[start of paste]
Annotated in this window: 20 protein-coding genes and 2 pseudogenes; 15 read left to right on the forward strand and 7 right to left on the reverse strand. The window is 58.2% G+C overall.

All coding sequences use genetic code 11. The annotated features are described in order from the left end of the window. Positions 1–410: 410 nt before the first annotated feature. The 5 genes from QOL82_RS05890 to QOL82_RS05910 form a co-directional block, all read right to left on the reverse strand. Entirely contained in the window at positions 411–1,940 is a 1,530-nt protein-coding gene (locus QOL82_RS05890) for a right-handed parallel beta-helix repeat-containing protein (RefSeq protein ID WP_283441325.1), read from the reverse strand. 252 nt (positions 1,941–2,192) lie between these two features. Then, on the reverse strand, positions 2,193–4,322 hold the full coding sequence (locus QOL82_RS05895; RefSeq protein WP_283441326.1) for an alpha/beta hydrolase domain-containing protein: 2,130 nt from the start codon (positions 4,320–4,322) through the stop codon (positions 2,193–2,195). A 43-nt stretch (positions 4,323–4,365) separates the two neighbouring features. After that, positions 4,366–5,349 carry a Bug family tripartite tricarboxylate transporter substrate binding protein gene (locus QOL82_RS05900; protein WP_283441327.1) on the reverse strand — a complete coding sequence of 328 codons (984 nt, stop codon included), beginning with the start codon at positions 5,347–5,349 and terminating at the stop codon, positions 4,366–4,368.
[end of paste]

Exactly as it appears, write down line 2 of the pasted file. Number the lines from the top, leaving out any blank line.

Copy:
All coding sequences use genetic code 11. The annotated features are described in order from the left end of the window. Positions 1–410: 410 nt before the first annotated feature. The 5 genes from QOL82_RS05890 to QOL82_RS05910 form a co-directional block, all read right to left on the reverse strand. Entirely contained in the window at positions 411–1,940 is a 1,530-nt protein-coding gene (locus QOL82_RS05890) for a right-handed parallel beta-helix repeat-containing protein (RefSeq protein ID WP_283441325.1), read from the reverse strand. 252 nt (positions 1,941–2,192) lie between these two features. Then, on the reverse strand, positions 2,193–4,322 hold the full coding sequence (locus QOL82_RS05895; RefSeq protein WP_283441326.1) for an alpha/beta hydrolase domain-containing protein: 2,130 nt from the start codon (positions 4,320–4,322) through the stop codon (positions 2,193–2,195). A 43-nt stretch (positions 4,323–4,365) separates the two neighbouring features. After that, positions 4,366–5,349 carry a Bug family tripartite tricarboxylate transporter substrate binding protein gene (locus QOL82_RS05900; protein WP_283441327.1) on the reverse strand — a complete coding sequence of 328 codons (984 nt, stop codon included), beginning with the start codon at positions 5,347–5,349 and terminating at the stop codon, positions 4,366–4,368.